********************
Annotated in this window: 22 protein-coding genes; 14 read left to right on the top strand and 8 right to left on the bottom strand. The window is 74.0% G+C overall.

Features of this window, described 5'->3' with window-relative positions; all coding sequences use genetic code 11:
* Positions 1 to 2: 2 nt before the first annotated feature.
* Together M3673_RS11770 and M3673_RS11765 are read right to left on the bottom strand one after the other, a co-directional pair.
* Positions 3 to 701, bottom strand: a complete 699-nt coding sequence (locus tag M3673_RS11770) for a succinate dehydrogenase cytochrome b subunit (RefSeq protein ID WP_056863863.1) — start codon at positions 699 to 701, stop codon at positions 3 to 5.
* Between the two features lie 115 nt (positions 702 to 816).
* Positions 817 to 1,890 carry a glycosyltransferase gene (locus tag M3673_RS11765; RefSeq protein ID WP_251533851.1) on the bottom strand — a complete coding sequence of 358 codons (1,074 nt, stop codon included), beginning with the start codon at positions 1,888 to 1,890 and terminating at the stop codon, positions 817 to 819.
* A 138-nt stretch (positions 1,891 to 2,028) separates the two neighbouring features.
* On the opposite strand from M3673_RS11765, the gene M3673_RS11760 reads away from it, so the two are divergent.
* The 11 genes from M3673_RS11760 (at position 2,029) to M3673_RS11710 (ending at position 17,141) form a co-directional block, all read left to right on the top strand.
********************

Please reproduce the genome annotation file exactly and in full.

Annotated in this window: 22 protein-coding genes; 14 read left to right on the top strand and 8 right to left on the bottom strand. The window is 74.0% G+C overall.

Features of this window, described 5'->3' with window-relative positions; all coding sequences use genetic code 11:
* Positions 1 to 2: 2 nt before the first annotated feature.
* Together M3673_RS11770 and M3673_RS11765 are read right to left on the bottom strand one after the other, a co-directional pair.
* Positions 3 to 701, bottom strand: a complete 699-nt coding sequence (locus tag M3673_RS11770) for a succinate dehydrogenase cytochrome b subunit (RefSeq protein ID WP_056863863.1) — start codon at positions 699 to 701, stop codon at positions 3 to 5.
* Between the two features lie 115 nt (positions 702 to 816).
* Positions 817 to 1,890 carry a glycosyltransferase gene (locus tag M3673_RS11765; RefSeq protein ID WP_251533851.1) on the bottom strand — a complete coding sequence of 358 codons (1,074 nt, stop codon included), beginning with the start codon at positions 1,888 to 1,890 and terminating at the stop codon, positions 817 to 819.
* A 138-nt stretch (positions 1,891 to 2,028) separates the two neighbouring features.
* On the opposite strand from M3673_RS11765, the gene M3673_RS11760 reads away from it, so the two are divergent.
* The 11 genes from M3673_RS11760 (at position 2,029) to M3673_RS11710 (ending at position 17,141) form a co-directional block, all read left to right on the top strand.